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Call to tackle bovine TB spread

4 July 2005 - BBC News

The government must act now to authorise a cull of badgers to stop the spread of tuberculosis in cattle, the National Farmers Union (NFU) has said.

The NFU says the problem is so bad the government cannot afford to wait for the result of trials into the role of badgers in the spread of bovine TB.

Last month, a three-year trial testing the effectiveness of TB vaccines for badgers was announced.

Badger groups claim bovine TB is spread by cattle movements and not badgers.

BBC correspondent Mark Holdstock said it cost the UK 60m to test cattle and compensate farmers last year.

NFU president Tim Bennett told the BBC that results from abroad had already proved badgers were a major factor in the spread of the disease.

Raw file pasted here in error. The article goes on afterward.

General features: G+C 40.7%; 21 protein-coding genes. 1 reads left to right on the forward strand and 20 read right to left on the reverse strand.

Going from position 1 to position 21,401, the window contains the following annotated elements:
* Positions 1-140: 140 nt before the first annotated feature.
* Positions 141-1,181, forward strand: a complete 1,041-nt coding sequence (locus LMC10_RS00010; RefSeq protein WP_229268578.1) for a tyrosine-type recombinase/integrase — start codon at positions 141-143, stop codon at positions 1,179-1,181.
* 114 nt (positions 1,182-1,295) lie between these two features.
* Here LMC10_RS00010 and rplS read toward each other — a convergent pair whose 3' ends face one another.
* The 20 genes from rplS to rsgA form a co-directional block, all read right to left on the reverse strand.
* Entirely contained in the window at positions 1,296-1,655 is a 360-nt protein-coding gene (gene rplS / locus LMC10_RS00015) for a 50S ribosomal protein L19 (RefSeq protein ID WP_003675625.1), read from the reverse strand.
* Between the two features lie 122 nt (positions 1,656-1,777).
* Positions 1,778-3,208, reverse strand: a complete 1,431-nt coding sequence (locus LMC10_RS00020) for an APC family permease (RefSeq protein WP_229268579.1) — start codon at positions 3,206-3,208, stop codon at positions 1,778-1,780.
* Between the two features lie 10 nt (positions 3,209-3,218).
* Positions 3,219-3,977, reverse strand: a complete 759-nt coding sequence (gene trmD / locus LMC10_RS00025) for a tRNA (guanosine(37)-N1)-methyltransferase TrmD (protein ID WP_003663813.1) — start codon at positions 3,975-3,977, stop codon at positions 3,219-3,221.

The government must announce a cull sooner rather than later, he said.

But badger groups have seized on a study, published in Nature, concluding that the movement of cattle around Britain is the most important known factor in the spread of bovine TB.

Last month, Farming Minister Ben Bradshaw announced the three-year vaccine field study - the first of its kind.

The trial, estimated to cost 1.1m a year, will take place next year in an area of high bovine TB prevalence in south-west England and will assess the protective effect of the vaccine.

"We will be injecting badgers with the vaccine during the study," Mr Bradshaw said.

"There are cases where this method of administration may be useful as an alternative to culling."

A study, also released in June, found that bovine TB was hitting many farmers harder than they were by the foot-and-mouth epidemic.

The number of cases is rising by 18% a year, with more than 22,000 infected cattle culled last year, researchers at Exeter University said.

For more information, please click the following link:

  • http://news.bbc.co.uk/1/hi/uk/4647463.stm

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